"If you don't mind, sir," Clint said, stepping away from Steve's bed. "I'd like to go as well."
Fury appraised Barton sternly for a second, but the archer was tall and steadfast in his request. A moment passed before Fury nodded. "Permission granted. Kid gloves, Agent Barton."
"Yes, sir," Clint responded. If he was at all bothered by the reminder, he didn't show it. A black jacket with the SHIELD emblem on its shoulder was laid across the bed beside Steve's, and Barton turned to it, slipping his uninjured arm into one sleeve and shrugging into the garment without so much as a wince.
While Clint did that, Steve pressed a piece of gauze over the small, bleeding hole in his arm as the nurse moved away with her samples. "I'll watch from outside," he said.
Now Fury did look doubtful. "I can't let you do that."
"He won't be able to see me." That was probably the case, and it was a sensible precaution since Steve's presence could incite Lahey like a vampire smelling fresh blood. It sounded like a reprehensibly bad idea to allow Dan any access to Rogers. And he might have been acting completely calm and controlled, but there was no telling how Steve might behave faced with the man who'd experimented on him like he'd been nothing more than a convenient test subject and then killed him. Even Captain America had limits. He had to.
The Director actually looked uncomfortable for a second, as if he was being forced to admit something he didn't want to admit. "It's not that. You need to stay here until they clear you."
Steve's brow creased in frustration. "They're done, aren't they?" He turned a hard, expectant look toward the doctor in charge of his care, challenging him to disagree. "Aren't you?"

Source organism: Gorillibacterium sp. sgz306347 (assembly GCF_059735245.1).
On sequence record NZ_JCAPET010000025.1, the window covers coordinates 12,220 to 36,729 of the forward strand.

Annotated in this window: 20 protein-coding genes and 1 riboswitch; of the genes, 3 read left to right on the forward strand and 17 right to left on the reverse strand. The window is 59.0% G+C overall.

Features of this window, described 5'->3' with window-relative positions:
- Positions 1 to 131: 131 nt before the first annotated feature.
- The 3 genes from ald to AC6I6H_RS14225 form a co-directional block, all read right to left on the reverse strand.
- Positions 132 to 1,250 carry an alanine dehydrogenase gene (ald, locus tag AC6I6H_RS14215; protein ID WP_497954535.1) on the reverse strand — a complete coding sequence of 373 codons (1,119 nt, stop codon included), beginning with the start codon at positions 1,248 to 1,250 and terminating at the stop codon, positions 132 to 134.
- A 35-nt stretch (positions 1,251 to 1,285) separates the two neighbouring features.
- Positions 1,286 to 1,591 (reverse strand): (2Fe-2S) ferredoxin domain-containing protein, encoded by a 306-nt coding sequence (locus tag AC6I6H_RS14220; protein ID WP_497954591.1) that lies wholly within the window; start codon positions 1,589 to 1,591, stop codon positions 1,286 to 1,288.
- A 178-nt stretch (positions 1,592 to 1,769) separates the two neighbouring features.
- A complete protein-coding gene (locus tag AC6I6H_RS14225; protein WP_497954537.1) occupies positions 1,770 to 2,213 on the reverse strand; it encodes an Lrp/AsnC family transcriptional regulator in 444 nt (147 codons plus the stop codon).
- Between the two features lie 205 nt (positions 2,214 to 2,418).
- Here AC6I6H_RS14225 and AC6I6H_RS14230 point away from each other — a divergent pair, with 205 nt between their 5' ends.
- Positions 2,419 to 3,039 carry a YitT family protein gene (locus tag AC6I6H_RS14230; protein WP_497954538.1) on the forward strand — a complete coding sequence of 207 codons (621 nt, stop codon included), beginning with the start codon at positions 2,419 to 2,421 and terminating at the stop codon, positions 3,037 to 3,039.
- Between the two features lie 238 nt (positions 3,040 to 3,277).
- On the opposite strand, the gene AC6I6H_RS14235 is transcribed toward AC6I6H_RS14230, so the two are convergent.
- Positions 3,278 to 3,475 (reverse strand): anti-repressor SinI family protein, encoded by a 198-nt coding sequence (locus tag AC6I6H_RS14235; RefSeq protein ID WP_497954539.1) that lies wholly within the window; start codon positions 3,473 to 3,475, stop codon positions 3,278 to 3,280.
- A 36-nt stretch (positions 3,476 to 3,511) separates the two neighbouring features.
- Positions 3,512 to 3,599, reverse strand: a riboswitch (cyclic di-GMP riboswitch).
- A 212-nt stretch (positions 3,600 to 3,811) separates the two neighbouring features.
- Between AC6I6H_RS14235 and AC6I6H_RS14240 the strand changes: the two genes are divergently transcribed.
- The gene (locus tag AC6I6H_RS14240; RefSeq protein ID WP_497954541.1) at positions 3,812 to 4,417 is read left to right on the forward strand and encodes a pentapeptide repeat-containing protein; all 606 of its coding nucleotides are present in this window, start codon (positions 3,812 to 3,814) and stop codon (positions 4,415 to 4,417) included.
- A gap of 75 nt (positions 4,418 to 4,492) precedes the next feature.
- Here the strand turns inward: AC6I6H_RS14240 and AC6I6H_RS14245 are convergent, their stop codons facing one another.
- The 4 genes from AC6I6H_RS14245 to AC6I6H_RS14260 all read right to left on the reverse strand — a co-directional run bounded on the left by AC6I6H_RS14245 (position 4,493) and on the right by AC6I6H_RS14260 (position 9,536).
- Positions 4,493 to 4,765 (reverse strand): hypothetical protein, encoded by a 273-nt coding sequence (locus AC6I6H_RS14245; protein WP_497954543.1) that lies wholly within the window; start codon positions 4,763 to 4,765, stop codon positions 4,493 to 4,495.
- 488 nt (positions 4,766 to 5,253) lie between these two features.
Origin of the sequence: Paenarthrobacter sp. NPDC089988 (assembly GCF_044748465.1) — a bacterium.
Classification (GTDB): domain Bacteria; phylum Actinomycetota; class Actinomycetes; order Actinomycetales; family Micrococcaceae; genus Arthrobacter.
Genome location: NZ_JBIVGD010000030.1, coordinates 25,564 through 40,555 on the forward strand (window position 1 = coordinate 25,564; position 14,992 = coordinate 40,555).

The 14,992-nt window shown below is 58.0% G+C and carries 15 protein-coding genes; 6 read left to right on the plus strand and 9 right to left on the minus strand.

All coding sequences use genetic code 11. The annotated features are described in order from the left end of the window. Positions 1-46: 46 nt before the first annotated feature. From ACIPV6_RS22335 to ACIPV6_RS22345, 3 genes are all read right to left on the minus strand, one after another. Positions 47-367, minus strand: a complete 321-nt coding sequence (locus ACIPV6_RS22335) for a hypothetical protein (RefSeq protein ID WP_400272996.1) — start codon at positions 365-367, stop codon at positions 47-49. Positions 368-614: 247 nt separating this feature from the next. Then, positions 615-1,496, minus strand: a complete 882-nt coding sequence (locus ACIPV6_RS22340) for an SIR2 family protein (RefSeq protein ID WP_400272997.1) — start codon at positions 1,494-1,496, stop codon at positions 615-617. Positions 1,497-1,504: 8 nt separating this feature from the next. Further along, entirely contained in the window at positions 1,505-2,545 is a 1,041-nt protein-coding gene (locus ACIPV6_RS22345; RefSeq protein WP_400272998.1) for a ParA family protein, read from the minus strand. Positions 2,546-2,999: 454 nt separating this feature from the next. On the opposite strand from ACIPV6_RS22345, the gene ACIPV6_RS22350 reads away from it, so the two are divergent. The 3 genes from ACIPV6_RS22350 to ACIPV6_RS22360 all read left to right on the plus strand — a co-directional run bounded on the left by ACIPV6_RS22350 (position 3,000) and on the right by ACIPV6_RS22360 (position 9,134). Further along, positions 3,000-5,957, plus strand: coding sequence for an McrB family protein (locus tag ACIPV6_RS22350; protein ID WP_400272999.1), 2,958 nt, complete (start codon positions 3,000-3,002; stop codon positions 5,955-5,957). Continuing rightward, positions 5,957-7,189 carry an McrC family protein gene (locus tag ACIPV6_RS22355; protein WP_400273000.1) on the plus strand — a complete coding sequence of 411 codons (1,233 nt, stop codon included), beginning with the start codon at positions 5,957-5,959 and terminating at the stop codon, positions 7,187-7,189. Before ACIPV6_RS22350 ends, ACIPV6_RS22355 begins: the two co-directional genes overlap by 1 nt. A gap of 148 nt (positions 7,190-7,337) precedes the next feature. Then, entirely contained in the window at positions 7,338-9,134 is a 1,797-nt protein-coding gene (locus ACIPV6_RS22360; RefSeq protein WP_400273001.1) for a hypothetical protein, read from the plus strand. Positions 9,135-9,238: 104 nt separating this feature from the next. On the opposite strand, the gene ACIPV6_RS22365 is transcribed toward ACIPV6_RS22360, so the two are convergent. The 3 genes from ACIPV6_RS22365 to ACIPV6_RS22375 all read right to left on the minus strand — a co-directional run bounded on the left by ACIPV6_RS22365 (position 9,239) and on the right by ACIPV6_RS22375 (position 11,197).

The doctor, a middle-aged man named Wright, was flustered at being put on the spot by his patient. He glanced among his colleagues and assistants and touched the pad in his hand a few times. He pushed his glasses up on his nose nervously. "We've run through every test we could, Director. Captain Rogers seems completely healthy, although I'd honestly like someone with more knowledge of the serum to take a look at these figures. To me they seem well within normal parameters, but I might have missed something more subtle." Wright winced in embarrassment. "This is honestly the first time I've performed some of these analyses on serum-enhanced tissue and fluids. And the genetic results aren't back yet and won't be for a day or two. An expert should take a look at that as well."
Steve apparently hadn't heard any part of that other than "completely healthy". "See? They're finished." He stood, his bare feet stepping to the gleaming tiled floor. He reached for a pile of SHIELD issue sweats that rested on the chair beside his bed and started getting dressed. "This is my mission, and I'd like to see it through."
Fury clenched his jaw. "You can't. I need to relieve you of duty, Cap."
Steve stiffened, halting for a brief moment with his arms half in the sleeves of his undershirt and his head partway through as well. The muscles of his back and chest tightened. Bruce watched as Barton and Romanoff shared another look, this one beset with frustrated helplessness, and Hill made a point of returning her attention to her tablet. Steve pulled the shirt down over his torso. He stuffed his legs into the gray pants and then stood to his full, impressive height. "You don't need to do that. I'm fit for duty," he calmly answered, but his eyes were teeming with hurt and anger and betrayal. "I am, Nick. I swear to you that there's nothing wrong with me."
"You're probably right," Fury conceded. "But until we know what really happened, I need you to sit things out. Once we're sure everything is fine, you're back in." Bruce had to imagine that Captain America was among SHIELD's greatest assets, and he got the impression that Steve working for SHIELD was more an agreement than employment, so upsetting Rogers wasn't in their best interest. But it would be worse to let Steve out into another dangerous situation ignorant of the true nature of his condition. If there was a condition at all, and right then all signs indicated there wasn't one.
Steve was still. He stared obstinately at Fury for a tense a moment, every hard line of his body radiating his displeasure with this situation. It was like a battle of wills between the SHIELD Director and the super soldier, and it went on for what felt like forever. Eventually Steve released a long sigh and looked down. He was a soldier, through and through, and as long as Fury was above him in the chain of command, he'd follow orders. "Yes, sir."